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JULY, 1833.



Chance and change are busy ever;
Man decays

Two years have now passed away from the calendar of Time since the first number of the New-England Magazine was presented to the public, a candidate for their approbation,-and with them one of its editors has also passed away from the face of the Earth. The intelligence of this event was received while the last sheet of the last number was passing through the press. The period and the occasion seem to demand a brief explanation.

The New-England Magazine was the offspring and the property of EDWIN BUCKINGHAM. In projecting the work, the idea of making money was no part of the consideration. The elder of the editors had previously had sufficient experience in the publication of literary periodicals to enable him to feel how uncertain and delusive are all calculations of that sort. The other was just then passing that point in age where the law sets up a distinction between the man and the minor-ardent, ambitious, active, and panting for a pecuniary independence that should correspond in some measure to the fearless moral and intellectual independence, which had, from the days of childhood, been an imposing and distinctive trait in his character. He had, already, for several years, been co-editor of a daily newspaper-an employment that is usually supposed to demand labor enough, of both mental and physical powers, to relax the assiduity of an ordinarily industrious individual; but for HIM something more was needed,--and he sought this, as a field for improvement in the pleasanter depart. ments of literature, for the cultivation of a better taste, and for the development of faculties, that have no kindred with the noise and bustle of trade and the turbulence of politics. Such was the origin of 1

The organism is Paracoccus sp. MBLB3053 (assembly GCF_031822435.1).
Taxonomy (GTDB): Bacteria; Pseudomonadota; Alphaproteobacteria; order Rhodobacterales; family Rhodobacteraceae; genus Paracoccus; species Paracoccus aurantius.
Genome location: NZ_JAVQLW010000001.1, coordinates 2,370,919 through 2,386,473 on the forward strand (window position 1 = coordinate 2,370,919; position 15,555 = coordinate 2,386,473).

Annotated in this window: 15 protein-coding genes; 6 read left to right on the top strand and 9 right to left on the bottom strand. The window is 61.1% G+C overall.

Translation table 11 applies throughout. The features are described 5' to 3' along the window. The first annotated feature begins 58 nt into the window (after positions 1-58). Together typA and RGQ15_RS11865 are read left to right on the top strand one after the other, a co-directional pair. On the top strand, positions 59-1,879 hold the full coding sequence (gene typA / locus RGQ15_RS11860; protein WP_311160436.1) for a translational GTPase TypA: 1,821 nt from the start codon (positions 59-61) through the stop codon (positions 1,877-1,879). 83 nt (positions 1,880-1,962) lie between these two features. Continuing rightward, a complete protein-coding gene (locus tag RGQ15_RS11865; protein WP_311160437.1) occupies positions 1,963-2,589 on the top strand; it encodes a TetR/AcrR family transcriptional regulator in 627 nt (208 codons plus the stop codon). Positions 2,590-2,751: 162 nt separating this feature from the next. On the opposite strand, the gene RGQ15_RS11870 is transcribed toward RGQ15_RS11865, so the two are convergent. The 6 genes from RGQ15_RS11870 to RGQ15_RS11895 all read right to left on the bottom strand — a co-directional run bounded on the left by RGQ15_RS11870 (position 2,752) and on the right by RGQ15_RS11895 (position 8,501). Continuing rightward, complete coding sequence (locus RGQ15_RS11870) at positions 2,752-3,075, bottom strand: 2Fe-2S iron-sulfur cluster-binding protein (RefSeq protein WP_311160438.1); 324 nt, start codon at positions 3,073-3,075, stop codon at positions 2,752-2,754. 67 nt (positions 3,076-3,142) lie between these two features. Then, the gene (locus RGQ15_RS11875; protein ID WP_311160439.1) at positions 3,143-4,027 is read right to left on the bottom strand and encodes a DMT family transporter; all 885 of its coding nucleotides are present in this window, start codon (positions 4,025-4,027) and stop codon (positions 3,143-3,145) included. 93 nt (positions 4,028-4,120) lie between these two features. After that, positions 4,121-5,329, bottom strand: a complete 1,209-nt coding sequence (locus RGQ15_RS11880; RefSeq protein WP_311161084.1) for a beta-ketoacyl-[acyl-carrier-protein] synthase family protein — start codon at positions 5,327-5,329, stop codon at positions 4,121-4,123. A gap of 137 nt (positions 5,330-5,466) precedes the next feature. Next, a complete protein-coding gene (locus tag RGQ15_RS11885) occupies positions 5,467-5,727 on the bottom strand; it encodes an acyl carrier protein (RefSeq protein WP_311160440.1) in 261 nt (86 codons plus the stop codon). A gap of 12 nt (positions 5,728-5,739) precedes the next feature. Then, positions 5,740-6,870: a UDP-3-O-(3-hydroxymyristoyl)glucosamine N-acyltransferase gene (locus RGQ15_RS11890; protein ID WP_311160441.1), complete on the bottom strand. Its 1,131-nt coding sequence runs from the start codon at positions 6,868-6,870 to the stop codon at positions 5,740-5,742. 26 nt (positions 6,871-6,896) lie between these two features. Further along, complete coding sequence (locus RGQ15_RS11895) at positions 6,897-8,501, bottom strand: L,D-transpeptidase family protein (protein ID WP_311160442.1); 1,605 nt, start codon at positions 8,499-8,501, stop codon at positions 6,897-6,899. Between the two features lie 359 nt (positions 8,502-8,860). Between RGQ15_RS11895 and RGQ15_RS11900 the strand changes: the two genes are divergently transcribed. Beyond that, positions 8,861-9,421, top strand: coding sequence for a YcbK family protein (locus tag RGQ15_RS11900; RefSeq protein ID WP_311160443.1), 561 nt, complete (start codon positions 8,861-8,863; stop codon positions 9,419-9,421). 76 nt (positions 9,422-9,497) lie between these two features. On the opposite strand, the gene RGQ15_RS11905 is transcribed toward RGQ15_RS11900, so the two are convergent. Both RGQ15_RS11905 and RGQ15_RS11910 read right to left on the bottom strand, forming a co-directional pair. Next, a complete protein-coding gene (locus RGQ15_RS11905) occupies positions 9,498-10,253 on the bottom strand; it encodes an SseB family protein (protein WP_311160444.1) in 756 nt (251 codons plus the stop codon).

this Magazine. No promises were made, to win the favor of the public, except that it should be continued for one year, in order that none, who contracted to receive it for that period, should be disappointed. It has not failed to make its appearance on the first day of every month for two years; consequently no pledge was given that has not been amply redeemed.


But HE, by whom and for whom the Magazine has existed, is no Brief as its term has been, it has yet outlived its parent. In consequence of his declining health, for more than a year, the responsibility of conducting it has rested solely on the senior editor. It has met with all the favor that was expected-it has escaped the perils of earliest infancy, and is able to go alone. The surviving editor feels that natural affection, as well as duty to its generous friends, will not permit him to desert it now. It will, therefore, be continued by him.

To gratify the curiosity of some of the friends of the Magazine, it may be proper to mention, that the political essay under the title of "United States," in No. 1,-the origical papers, entitled "Letter on Orthography," in No. 2;-"The First Day of April," in No. 10 ;and "A New Chapter in Natural History," in No. 12, together with most of the Literary Notices in the first eight numbers, were written by the deceased editor. In the same numbers, also, the matter arranged under Politics and Statistics, Universities and Colleges, Deaths, and Miscellanies, was arranged and epitomized by him.